Author: Jill Eileen Smith
About the Book: Sarai, the last child of her aged father, is beautiful, spoiled, and used to getting her own way. Even as a young girl, she is aware of the way men look at her, including her half-brother Abram. When Abram finally requests Sarai's hand, she asks one thing--that he promises never to take another wife as long as she lives. Even her father thinks the demand is restrictive and agrees to the union only if Sarai makes a promise in return--to give Abram a son and heir. Certain she can easily do that, Sarai agrees.
But as the years stretch on and Sarai's womb remains empty, she becomes desperate to fulfill her end of the bargain--lest Abram decide that he will not fulfill his. To what lengths will Sarai go in her quest to bear a son? And how long will Abram's patience last?
Jill Eileen Smith is the author of the bestselling Michal, Abigail and Bathsheba, all part of The Wives of King David series. She has more than twenty years of writing experience, and her writing has garnered acclaim in several contests. Her research into the lives of biblical women has taken her from the Bible to Israel, and she particularly enjoys learning how women lived in Old Testament times. Jill lives with her family in southeast Michigan.
Available March 2012 at your favorite bookseller from Revell, a division of Baker Publishing Group.
My thoughts: I really enjoy Biblical fiction books and this one was no exception. While there is no replacement for reading the true story from the Bible, for me, it is a lot of fun to read the stories with all the added dimensions that the authors bring to them. It is fun to imagine along with the author what the characters may have been thinking, and learning more about the times in which the people lived.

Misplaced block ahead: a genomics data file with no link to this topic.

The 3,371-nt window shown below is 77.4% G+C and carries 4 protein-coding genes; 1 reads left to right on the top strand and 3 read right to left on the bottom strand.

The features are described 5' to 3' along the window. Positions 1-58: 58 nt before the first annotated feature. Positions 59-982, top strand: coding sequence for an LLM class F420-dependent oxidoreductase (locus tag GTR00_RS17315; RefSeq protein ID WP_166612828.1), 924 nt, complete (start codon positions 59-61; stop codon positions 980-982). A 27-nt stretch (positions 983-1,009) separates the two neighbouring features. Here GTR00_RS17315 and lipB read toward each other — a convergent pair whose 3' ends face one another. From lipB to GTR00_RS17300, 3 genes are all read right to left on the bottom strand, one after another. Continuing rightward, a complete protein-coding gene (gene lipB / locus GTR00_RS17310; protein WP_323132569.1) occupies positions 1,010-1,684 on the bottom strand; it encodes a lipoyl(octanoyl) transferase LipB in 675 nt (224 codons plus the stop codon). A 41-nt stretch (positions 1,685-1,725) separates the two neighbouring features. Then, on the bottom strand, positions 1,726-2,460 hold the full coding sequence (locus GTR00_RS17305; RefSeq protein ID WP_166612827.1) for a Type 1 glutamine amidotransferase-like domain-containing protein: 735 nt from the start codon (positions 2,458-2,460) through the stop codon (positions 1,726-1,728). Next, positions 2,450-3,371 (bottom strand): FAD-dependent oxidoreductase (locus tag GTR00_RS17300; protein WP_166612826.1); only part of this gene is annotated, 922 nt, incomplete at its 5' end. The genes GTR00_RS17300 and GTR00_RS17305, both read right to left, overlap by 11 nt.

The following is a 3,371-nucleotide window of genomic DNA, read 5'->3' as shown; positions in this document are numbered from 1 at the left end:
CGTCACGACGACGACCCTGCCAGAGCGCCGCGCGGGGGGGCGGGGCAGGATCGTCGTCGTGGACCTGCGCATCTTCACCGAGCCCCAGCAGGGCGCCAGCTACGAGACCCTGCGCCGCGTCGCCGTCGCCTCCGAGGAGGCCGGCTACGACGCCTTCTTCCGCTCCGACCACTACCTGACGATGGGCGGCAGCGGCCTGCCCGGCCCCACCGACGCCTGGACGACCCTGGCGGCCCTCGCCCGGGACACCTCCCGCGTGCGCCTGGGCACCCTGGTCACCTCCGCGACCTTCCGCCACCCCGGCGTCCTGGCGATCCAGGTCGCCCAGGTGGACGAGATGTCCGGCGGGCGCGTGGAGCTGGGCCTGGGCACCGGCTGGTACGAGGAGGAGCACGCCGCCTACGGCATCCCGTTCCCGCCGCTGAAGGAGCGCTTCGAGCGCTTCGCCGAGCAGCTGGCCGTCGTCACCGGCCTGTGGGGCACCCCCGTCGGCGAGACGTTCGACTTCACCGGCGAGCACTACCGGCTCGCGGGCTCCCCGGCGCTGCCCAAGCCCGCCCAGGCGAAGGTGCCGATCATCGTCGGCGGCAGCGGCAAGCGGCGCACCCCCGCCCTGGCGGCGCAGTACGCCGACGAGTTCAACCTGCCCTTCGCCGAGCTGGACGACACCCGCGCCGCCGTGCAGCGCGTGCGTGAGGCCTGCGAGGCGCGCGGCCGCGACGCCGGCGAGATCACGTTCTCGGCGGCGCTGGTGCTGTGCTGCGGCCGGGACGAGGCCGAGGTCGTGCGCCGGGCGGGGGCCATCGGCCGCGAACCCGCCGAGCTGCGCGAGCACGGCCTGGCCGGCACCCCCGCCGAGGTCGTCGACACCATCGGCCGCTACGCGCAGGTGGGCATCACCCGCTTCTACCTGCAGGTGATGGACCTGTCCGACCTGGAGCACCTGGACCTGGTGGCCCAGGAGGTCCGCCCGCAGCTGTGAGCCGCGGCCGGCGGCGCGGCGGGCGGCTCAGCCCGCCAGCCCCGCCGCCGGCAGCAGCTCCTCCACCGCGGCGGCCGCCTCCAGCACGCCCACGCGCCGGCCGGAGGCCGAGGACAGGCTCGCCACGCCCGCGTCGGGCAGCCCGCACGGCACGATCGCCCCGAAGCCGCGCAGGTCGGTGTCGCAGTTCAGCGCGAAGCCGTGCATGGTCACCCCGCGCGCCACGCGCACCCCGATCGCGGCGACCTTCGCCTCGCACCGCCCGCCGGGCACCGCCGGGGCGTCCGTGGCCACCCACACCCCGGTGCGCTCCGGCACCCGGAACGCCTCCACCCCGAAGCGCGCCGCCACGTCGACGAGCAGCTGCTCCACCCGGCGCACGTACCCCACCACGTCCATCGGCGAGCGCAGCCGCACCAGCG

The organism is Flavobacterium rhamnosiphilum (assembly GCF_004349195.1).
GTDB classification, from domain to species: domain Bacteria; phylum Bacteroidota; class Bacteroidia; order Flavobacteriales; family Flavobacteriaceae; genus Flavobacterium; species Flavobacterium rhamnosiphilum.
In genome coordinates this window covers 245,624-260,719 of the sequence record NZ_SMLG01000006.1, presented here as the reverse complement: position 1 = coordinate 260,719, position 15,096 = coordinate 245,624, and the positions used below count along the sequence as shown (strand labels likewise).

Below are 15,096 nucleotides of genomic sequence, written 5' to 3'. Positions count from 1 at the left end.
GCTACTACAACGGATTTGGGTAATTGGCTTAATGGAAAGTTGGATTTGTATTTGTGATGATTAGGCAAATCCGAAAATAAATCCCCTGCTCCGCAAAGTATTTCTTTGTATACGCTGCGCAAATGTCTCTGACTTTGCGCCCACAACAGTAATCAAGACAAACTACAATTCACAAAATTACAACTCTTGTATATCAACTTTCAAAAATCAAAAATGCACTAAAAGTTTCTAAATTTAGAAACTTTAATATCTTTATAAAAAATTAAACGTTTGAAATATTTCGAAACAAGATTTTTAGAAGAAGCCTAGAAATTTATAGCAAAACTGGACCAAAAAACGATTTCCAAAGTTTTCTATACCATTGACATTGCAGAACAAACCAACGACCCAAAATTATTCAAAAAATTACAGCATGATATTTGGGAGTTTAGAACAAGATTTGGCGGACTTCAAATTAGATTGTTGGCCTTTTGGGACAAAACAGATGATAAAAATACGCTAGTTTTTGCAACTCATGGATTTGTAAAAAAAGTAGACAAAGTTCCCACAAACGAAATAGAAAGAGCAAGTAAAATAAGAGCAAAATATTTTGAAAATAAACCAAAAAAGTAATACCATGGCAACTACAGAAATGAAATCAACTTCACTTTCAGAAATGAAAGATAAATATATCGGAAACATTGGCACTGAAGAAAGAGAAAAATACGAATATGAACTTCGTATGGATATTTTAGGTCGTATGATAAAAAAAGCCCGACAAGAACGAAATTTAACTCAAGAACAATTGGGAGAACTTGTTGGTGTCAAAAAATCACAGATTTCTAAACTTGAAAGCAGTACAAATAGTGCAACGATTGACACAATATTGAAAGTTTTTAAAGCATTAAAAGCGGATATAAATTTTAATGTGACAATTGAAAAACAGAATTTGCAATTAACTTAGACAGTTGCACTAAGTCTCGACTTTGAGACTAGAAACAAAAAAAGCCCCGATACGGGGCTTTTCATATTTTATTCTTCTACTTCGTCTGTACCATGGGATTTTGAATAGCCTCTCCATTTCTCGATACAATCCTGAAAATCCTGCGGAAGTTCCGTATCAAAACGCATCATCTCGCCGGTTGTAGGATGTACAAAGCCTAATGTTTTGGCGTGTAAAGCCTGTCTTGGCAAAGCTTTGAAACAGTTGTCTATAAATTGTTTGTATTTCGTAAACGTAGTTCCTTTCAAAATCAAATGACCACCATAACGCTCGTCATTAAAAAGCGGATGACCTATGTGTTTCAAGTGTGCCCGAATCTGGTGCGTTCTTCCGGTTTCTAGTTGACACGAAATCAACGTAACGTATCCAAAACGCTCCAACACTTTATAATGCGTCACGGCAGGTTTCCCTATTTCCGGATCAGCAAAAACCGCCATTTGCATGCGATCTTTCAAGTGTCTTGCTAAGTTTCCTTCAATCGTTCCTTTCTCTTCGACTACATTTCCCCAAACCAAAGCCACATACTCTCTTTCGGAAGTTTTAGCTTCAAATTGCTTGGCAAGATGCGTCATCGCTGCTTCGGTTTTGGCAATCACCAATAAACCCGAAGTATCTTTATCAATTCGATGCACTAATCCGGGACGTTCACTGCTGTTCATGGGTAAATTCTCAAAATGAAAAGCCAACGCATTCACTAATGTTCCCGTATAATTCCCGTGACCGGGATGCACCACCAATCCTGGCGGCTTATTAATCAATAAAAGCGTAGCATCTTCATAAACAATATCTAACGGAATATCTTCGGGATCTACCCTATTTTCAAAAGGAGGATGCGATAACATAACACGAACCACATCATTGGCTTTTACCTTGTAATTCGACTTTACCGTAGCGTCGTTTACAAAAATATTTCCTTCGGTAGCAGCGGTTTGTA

This is the story of Sarai, wife (and half-sister) of Abram. The prologue starts out with the wedding of Lot (Sarai and Abram's nephew) to his wife Melah - then it jumps 15 years into the future. Melah is trying to get Sarai to make a sacrifice to her (Melah's god) to try to help her conceive a child. Sarai gets as far as the temple steps and then turns and runs. She cannot be unfaithful to Abram's God, Adonai.
The theme running through the story is about Abram and Sarai's vows - that Sarai would give Abram a son and that if she did, then Abram would never take another wife. Abram had also received a promise from Adonai that he would have a son and his descendants would be great, but that he needed to leave his father's household and go to a land that He would tell him to go to. Sarai and Abram go through many many years waiting for the promise of a son. They travel through many lands, including Egypt, where Abram almost loses Sarai to the Pharoah because he claims Sarai is his sister, not his wife. He thought he could protect her better that way -- but Adonai sends an illness to the wives and children of the Pharaoh and the truth comes out. Sarai and Abram are sent on their way, unharmed.
I don't think that I would be spoiling this for anyone if I tell them that Sarai does eventually bear a son, Isaac, in her old age, just as God had promised. This is where the book comes to a satisfying conclusion. I hope that I get to read more of the Wives of the Patriarch books in the future.
~I received a complimentary copy of this book from Donna at and Revell Blog Tours in exchange for my review.~
Publisher/Publication Date: Revell, March 2012